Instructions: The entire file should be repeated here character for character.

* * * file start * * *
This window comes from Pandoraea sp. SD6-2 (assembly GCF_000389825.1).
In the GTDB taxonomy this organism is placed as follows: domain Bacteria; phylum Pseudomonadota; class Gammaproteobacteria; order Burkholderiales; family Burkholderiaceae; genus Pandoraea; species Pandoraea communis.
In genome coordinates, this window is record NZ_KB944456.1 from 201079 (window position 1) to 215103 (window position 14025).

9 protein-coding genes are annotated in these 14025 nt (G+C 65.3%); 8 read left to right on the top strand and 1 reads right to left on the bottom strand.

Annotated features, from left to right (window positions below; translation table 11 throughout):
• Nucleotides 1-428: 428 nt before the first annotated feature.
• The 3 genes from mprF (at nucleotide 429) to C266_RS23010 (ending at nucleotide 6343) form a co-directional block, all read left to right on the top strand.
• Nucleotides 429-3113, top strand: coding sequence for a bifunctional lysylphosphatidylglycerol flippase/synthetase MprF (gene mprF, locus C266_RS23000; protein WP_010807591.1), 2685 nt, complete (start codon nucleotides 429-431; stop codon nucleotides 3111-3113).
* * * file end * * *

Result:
This window comes from Pandoraea sp. SD6-2 (assembly GCF_000389825.1).
In the GTDB taxonomy this organism is placed as follows: domain Bacteria; phylum Pseudomonadota; class Gammaproteobacteria; order Burkholderiales; family Burkholderiaceae; genus Pandoraea; species Pandoraea communis.
In genome coordinates, this window is record NZ_KB944456.1 from 201079 (window position 1) to 215103 (window position 14025).

9 protein-coding genes are annotated in these 14025 nt (G+C 65.3%); 8 read left to right on the top strand and 1 reads right to left on the bottom strand.

Annotated features, from left to right (window positions below; translation table 11 throughout):
• Nucleotides 1-428: 428 nt before the first annotated feature.
• The 3 genes from mprF (at nucleotide 429) to C266_RS23010 (ending at nucleotide 6343) form a co-directional block, all read left to right on the top strand.
• Nucleotides 429-3113, top strand: coding sequence for a bifunctional lysylphosphatidylglycerol flippase/synthetase MprF (gene mprF, locus C266_RS23000; protein WP_010807591.1), 2685 nt, complete (start codon nucleotides 429-431; stop codon nucleotides 3111-3113).